Results of the first study of 5G EMF emissions from UK telecoms watchdog Ofcom are in – and it doesn’t look like anyone’s going to get cancer from using a new 5G phone.
The regulator routinely conducts tests at cellular tower sites across the UK, and, in this latest study, Ofcom has for the first time been able to measure 5G EMF (electro magnetic frequency) emissions from all four networks – EE, O2, Vodafone, and Three.
Related: What is 5G?
The results should make for welcome reading for anyone concerned about the dangers of 5G, with the possible exception of the one tinfoil-hatted habitual conspiracy theory-sharing Facebook friend everyone has.
Taking measurements at 16 sites in 10 cities across the UK, the regulator found that emissions were far within the parameters set by the ICNIRP (International Commission on Non-Ionizing Radiation Protection), with the maximum measured at any site to be 1.5% of what’s considered to be a dangerous level of exposure to NIR (Non-Ionizing Radiation).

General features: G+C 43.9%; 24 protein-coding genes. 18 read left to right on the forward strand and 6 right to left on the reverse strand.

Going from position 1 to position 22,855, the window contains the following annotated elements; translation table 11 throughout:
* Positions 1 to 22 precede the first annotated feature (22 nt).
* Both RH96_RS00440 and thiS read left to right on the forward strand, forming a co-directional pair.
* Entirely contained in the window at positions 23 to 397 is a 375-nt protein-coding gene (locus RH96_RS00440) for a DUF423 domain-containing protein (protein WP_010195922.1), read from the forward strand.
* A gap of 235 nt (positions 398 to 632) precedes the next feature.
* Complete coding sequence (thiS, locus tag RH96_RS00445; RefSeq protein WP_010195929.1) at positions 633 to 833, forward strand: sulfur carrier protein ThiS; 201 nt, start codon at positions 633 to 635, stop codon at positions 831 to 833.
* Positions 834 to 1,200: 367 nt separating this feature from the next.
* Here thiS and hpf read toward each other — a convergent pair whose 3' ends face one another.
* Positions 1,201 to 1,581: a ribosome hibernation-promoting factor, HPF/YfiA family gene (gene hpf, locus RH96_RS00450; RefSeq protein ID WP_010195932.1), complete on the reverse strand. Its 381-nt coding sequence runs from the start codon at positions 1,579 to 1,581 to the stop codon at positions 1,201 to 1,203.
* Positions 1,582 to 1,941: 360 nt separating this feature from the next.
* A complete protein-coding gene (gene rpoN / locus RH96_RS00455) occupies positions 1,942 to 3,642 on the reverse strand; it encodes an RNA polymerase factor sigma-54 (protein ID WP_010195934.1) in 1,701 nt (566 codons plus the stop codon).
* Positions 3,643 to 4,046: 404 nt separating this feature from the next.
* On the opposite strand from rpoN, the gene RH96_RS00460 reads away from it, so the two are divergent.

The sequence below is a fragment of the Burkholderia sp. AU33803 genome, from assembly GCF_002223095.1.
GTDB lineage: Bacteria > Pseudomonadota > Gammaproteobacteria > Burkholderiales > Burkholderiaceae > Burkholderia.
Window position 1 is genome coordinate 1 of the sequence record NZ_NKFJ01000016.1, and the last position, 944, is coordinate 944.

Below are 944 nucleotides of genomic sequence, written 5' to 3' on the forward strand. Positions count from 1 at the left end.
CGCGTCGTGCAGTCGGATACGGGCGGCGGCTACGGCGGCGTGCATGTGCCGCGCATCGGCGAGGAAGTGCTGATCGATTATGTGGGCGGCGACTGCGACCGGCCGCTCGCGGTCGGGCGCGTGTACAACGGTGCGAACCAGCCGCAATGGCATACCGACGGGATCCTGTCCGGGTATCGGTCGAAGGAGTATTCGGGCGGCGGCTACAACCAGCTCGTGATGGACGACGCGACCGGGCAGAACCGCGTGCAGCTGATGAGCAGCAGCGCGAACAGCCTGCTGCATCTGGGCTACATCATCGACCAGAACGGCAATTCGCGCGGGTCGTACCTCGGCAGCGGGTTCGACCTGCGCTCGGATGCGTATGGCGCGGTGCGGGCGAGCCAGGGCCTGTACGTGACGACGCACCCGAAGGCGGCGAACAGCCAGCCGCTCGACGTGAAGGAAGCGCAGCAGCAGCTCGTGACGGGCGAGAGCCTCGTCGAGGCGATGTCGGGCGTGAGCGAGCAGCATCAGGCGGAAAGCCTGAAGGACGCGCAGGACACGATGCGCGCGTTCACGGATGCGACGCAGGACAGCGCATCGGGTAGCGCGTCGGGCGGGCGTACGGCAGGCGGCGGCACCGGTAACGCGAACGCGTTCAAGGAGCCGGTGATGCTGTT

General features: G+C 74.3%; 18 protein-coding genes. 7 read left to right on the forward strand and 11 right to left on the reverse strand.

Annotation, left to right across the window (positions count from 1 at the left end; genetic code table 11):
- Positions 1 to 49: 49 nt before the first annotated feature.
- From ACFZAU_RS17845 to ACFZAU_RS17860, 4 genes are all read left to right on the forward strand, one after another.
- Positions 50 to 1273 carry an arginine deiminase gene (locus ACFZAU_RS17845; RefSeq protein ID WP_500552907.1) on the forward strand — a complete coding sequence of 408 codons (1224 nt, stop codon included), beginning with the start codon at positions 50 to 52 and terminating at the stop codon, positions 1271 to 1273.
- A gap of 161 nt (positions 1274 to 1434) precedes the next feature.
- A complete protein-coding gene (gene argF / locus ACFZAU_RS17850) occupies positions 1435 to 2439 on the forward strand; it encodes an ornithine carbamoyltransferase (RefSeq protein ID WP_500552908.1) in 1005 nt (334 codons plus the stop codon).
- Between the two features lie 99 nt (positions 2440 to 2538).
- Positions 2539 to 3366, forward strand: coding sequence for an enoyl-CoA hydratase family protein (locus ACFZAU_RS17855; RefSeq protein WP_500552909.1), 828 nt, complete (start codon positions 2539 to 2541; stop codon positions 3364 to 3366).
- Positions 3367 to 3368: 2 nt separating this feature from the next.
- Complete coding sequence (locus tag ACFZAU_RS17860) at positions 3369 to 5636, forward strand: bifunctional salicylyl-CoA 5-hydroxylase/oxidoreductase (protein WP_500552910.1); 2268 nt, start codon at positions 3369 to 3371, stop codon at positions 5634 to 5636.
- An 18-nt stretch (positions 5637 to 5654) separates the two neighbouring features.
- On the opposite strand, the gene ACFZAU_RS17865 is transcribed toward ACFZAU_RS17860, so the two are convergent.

Related: Is 5G dangerous?
While these results may be encouraging, Ofcom is considering making ICNIRP compliance mandatory. On the same day that it published results of the 5G study, the regulator announced a proposal for new licence conditions for companies building or using equipment transmitting at power levels above 10W – this would include things like TV and radio broadcast equipment, as well as point-to-point microwave links, which are used by business customers are alternatives fibre optic leased lines.
While the ICNIRP is currently revising its guidelines, which were first established in 1998, a study published last August on the carcinogenic properties of EMFs and RFs (radio frequencies) associated with mobile was inconclusive.
Ofcom’s consultation on adopting ICNIRP guidelines is open now and closes on the 15th of May.